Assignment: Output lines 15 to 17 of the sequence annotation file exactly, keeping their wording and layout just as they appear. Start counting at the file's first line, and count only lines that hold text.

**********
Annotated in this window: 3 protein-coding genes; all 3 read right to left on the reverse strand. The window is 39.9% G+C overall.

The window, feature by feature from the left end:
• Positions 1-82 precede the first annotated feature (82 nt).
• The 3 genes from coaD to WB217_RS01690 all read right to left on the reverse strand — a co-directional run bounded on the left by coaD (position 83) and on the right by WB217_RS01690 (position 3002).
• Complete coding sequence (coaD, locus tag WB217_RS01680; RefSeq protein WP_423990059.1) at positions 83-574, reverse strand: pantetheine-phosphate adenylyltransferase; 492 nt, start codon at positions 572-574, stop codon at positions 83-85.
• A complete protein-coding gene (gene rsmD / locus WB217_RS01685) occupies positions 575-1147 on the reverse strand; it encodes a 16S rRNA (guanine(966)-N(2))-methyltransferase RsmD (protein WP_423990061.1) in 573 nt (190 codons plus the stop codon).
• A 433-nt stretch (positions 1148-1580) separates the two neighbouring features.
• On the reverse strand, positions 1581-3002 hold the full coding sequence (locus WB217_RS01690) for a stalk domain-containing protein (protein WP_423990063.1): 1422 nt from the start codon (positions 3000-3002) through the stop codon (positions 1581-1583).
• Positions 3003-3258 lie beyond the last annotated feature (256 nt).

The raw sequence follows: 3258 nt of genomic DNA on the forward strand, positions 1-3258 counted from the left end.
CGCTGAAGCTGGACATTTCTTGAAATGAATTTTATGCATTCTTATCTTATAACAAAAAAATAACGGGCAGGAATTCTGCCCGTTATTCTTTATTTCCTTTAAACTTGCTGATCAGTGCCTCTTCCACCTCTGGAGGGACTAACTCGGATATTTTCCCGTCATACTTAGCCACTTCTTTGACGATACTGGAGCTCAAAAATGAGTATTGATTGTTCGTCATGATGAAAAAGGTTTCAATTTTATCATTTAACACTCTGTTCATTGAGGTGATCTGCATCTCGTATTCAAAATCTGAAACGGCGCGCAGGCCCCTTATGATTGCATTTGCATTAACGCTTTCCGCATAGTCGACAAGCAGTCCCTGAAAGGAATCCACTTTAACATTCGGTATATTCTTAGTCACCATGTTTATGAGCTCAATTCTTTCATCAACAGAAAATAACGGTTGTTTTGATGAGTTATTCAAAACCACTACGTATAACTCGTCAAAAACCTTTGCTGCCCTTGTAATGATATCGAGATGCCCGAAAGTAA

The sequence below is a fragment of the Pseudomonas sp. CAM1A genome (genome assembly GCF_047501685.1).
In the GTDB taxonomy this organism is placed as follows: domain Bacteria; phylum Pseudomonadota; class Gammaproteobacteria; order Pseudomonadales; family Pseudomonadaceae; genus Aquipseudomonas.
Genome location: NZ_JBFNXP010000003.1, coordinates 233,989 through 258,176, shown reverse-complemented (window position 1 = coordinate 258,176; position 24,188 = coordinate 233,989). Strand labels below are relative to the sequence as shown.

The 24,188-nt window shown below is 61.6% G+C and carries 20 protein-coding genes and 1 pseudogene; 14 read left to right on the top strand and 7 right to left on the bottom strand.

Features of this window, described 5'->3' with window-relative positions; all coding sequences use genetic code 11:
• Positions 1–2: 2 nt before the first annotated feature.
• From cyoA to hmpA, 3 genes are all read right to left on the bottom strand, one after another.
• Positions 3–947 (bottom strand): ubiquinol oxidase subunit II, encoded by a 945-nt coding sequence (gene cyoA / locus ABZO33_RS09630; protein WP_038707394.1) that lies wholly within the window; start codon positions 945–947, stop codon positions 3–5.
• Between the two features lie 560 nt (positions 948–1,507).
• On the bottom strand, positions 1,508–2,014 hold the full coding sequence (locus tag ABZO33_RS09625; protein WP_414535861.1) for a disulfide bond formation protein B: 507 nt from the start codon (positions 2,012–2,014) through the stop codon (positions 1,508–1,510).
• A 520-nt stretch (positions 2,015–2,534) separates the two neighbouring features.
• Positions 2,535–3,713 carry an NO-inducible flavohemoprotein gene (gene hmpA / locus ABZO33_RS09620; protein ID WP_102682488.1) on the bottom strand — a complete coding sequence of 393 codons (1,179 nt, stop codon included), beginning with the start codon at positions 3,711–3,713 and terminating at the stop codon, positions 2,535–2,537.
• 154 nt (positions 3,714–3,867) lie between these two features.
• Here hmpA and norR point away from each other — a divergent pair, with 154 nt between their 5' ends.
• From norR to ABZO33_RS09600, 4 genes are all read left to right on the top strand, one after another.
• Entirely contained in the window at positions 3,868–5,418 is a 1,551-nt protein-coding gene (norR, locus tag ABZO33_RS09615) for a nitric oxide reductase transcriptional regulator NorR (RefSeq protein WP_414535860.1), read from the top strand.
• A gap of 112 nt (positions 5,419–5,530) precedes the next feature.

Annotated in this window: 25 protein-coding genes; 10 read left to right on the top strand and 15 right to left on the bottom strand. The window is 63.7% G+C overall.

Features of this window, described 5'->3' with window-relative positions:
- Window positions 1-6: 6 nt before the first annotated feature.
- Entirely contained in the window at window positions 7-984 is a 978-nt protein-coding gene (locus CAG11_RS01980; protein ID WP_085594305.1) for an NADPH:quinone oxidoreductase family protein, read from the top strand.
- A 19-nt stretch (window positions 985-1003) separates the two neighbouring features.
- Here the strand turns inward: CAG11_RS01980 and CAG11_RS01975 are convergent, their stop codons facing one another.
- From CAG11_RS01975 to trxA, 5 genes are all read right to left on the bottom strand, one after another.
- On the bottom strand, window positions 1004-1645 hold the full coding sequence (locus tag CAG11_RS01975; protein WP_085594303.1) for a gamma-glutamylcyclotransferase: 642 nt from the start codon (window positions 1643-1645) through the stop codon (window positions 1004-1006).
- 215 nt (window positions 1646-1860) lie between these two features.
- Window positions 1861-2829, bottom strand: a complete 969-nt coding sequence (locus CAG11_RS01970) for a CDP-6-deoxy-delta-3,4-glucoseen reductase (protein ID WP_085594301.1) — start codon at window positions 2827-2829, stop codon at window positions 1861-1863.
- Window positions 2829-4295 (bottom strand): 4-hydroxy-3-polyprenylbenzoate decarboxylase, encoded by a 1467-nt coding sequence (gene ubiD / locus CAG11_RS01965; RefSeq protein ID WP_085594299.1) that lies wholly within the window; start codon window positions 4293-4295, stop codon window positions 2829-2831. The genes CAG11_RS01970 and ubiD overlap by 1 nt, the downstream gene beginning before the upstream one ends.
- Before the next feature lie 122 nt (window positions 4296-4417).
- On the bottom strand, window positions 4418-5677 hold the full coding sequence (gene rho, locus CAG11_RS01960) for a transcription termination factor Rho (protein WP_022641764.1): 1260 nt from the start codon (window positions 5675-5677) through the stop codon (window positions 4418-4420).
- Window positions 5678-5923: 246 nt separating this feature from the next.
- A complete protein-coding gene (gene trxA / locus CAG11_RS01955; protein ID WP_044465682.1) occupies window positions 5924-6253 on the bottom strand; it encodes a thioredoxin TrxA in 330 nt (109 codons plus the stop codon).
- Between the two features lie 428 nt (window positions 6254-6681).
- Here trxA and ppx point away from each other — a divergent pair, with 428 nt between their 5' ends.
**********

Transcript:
The 24,188-nt window shown below is 61.6% G+C and carries 20 protein-coding genes and 1 pseudogene; 14 read left to right on the top strand and 7 right to left on the bottom strand.

Features of this window, described 5'->3' with window-relative positions; all coding sequences use genetic code 11:
• Positions 1–2: 2 nt before the first annotated feature.